In general," Hubbard said, "this involves supporting covert operations in the area of recruiting and handling spies. I conducted cross-cultural psychological assessment for nine years throughout Asia, Africa, Europe, and the Middle East. In 2000, I started a Research & Analysis component within the Operational Assessment Division" [OAD].

According to Hubbard, R&A's work at OAD was focused on "issues such as cross-cultural assessment models (including psychometric and non-psychometric methodology), terrorism and counter-terrorism, detecting deception, motivation and social influence, computer modeling for predicting behavior, and other issues within the realm of the behavioral sciences."

In fact, Hubbard's work with Mitchell and Jessen — and the fact he later joined the latter's company that contracted on interrogations and torture at the CIA's "black site" detention centers — shows he was heavily involved in interrogations work and probably on research on interrogations. "Detecting deception," models for "predicting behavior," "counterterror" are all codewords or euphemisms for work related to interrogation. And when one talks about the CIA and interrogation, it is widely understood now that we are talking about torture.

Failing to Connect the Dots

It is an ancient nostrum that where there is smoke, there is fire. But Hoffman, who my previous research showed had past and somewhat recent associations with top CIA figures George Tenet and Kenneth J. Levit (see here and here), fails to connect the dots on APA and CIA collusion, even as his research adds a number of new "dots" to connect.

In his report, Hoffman and his team couldn't help but see that former top APA officials, including APA ex-presidents Ronald Fox, Joseph Matarazzo, and Martin Seligman "were clearly brought closer to the circle of knowledge through important interactions with Hubbard and Mitchell." Still they said "we did not find evidence that there was a significant link between APA and their interactions or communications with the CIA."

Hoffman's report contains separate sections looking at evidence of CIA/APA connections concerning Joseph Matarazzo, Philip Zimbardo, Martin Seligman, Melvin Gravitz, and yet another former APA president, Robert Sternberg. Yet in each and every case, despite lots of evidence showing connections between all these individuals and contemporary staff at APA and CIA, the individuals in question are found unworthy of further investigation. Other important figures are mentioned, like ex-APA president Ronald Fox, only to be dropped, the significance of his actions left dangling.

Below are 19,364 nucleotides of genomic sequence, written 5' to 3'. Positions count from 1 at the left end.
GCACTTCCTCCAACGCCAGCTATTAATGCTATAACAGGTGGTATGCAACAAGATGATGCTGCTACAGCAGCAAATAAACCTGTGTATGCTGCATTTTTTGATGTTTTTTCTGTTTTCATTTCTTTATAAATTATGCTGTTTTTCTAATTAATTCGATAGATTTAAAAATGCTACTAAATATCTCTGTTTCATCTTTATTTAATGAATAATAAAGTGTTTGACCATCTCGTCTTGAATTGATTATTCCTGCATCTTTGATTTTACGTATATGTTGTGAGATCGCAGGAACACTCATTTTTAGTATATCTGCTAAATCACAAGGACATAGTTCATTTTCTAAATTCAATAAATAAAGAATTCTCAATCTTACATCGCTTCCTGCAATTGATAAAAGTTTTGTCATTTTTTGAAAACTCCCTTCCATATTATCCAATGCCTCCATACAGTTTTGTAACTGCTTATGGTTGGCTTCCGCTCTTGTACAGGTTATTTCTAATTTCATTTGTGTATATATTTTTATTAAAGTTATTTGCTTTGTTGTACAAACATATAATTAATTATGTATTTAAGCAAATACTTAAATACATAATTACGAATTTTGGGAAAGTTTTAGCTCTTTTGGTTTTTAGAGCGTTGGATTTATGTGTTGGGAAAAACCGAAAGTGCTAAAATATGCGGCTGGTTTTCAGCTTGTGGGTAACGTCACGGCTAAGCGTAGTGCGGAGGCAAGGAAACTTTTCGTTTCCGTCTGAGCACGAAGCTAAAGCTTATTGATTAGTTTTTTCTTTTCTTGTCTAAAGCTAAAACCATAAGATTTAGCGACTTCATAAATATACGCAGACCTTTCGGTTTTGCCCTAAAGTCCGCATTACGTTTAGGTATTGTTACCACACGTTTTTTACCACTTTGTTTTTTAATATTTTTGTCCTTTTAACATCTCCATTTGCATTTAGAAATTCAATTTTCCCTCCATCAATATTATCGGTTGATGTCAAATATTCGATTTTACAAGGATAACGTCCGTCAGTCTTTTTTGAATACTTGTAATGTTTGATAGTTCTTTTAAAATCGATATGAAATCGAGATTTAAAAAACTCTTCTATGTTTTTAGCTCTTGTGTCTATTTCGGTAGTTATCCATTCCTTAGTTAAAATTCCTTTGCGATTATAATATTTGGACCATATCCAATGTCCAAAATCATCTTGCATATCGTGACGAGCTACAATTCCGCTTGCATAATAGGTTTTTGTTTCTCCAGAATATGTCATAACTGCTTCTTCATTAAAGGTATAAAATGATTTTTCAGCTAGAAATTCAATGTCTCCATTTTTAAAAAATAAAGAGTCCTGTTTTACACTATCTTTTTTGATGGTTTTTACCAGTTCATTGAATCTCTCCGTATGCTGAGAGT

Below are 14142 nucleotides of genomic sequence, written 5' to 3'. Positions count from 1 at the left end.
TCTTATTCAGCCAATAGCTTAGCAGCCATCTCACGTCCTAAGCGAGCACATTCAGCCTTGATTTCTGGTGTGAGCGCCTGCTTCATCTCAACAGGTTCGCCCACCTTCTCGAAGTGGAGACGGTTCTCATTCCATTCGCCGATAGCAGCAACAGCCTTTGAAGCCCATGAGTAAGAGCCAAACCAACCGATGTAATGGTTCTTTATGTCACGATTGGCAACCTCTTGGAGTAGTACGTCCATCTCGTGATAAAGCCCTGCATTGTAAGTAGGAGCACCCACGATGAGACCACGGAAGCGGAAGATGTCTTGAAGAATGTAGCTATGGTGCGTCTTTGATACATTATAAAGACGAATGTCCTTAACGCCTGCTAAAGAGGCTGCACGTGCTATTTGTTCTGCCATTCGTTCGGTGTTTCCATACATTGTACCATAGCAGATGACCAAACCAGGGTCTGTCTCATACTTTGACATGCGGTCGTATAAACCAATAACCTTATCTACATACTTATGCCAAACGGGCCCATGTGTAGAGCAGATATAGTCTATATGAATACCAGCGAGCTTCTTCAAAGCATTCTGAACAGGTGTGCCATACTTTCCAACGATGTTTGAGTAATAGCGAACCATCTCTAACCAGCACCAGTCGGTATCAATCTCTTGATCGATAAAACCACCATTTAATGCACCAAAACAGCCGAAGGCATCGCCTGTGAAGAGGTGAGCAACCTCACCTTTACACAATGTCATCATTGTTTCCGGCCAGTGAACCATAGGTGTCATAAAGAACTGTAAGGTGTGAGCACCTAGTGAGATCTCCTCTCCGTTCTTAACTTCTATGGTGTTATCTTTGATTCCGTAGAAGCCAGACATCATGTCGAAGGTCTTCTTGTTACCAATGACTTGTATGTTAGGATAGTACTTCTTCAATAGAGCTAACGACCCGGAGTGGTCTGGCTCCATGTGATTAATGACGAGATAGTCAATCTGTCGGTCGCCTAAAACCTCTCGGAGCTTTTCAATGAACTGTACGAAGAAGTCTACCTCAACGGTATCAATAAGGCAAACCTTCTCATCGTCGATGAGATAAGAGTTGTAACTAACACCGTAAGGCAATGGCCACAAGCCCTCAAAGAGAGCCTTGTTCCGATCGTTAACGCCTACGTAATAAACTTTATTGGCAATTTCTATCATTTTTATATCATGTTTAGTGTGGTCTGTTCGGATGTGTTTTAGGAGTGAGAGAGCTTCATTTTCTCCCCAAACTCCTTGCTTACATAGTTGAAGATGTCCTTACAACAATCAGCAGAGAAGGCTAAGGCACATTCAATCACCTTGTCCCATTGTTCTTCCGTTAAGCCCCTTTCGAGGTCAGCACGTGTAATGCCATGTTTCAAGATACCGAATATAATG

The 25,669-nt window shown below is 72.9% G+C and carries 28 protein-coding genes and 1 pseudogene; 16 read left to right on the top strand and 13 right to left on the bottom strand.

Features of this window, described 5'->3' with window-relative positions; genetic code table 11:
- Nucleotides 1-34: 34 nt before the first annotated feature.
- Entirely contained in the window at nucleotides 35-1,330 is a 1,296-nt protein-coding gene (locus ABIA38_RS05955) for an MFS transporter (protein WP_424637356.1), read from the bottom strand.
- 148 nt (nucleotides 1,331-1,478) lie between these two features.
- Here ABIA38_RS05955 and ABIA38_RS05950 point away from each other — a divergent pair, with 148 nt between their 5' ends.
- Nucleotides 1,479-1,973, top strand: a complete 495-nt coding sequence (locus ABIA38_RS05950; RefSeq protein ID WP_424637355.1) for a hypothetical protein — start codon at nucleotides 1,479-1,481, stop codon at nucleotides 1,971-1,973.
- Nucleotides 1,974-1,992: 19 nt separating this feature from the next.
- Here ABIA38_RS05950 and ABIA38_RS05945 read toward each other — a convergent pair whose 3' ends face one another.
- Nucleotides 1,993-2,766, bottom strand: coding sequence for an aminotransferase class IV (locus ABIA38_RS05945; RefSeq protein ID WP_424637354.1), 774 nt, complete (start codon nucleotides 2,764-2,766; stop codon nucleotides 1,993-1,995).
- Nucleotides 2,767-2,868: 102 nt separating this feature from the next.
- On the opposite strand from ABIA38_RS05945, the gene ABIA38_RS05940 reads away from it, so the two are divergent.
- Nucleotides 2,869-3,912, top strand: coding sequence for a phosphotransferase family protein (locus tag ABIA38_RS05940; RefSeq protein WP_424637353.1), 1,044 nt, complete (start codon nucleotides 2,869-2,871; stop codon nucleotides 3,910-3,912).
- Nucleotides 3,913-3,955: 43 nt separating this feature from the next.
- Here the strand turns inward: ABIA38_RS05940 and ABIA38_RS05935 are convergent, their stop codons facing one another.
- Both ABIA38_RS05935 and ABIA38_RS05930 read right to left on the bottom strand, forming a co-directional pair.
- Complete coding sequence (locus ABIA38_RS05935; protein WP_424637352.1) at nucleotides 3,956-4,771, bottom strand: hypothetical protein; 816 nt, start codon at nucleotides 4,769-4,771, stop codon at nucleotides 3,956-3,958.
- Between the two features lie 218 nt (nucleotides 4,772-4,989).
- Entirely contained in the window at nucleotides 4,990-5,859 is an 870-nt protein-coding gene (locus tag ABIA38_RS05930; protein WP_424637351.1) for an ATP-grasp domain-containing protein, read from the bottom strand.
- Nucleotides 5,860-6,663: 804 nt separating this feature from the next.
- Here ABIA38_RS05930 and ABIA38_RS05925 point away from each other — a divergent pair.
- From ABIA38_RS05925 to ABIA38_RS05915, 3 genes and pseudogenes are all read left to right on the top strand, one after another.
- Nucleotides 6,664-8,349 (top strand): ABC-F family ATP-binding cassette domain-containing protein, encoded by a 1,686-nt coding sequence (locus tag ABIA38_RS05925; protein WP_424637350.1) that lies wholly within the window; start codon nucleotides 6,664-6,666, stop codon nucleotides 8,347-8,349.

Hoffman's own researchers found evidence that Seligman was very important to the CIA's Kirk Hubbard. A March 2004 email from Hubbard to the APA's Geoff Mumford and Susan Brandon plaintively described, "My office director would not even reimburse me for circa $100 bucks for CIA logo t-shirts and ball caps for Marty Seligman's five kids! He's helped out alot over the past four years so I thought that was the least I could do."

In his report, Hoffman seems to accept Seligman and Hubbard's contention that Hubbard's email refers to Hubbard thanking Seligman "only for his involvement in the meetings that have become public knowledge." Indeed, Hoffman contends his research had "not uncovered evidence that Seligman had interactions with the CIA beyond the isolated meetings and lectures in the year after 9/11 that are a matter of public record." (Hoffman report, p. 164)

Yet Hoffman did discover that Seligman had met Hubbard and Mitchell (and it turns out, Bruce Jessen) at a Spring 2002 meeting that Seligman had disavowed. The significance of that lapse of memory, if it was that, is never explored by Hoffman, nor is the temporal link between that meeting and Mitchell's abrupt departure to Thailand and an ominous encounter with supposed high-value prisoner Abu Zubaydah, falsely labelled for years as a top Al Qaeda figure.

Most egregious, perhaps, is Hoffman's treatment of Matarazzo, who was himself a member of both Mitchell and Jessen's contracting company and a CIA "ethics" advisory panel (see section below). According to Hoffman, "We did not find any connection between this topic [Matarazzo's role in Mitchell and Jessen's company] and APA actions or decisions about its ethics policies or government interrogation policies or activities, and therefore did not consider this a central part of our investigation. We therefore did not take further steps to determine what Matarazzo’s role was in Mitchell Jessen & Associates."

Here was a key APA and CIA figure at the very heart of the CIA's torture program, who many emails and other documentary evidence showed was involved in numerous interactions with other former and contemporary APA figures. According to Hoffman, it was Matarazzo who introduced Seligman to the CIA's Hubbard, and yet Matarazzo is not deemed "central" to "government interrogation policies or activities"? Matarazzo, who Hoffman documents was on a CIA ethics board staffed by psychologists, and wrote a special document on the ethics of using "sleep deprivation" has nothing to do with "ethics policies"?

Training people to keep things secret

The Hoffman report did add an escape hatch for its authors, in a key caveat to their report findings regarding the CIA (bold emphasis added):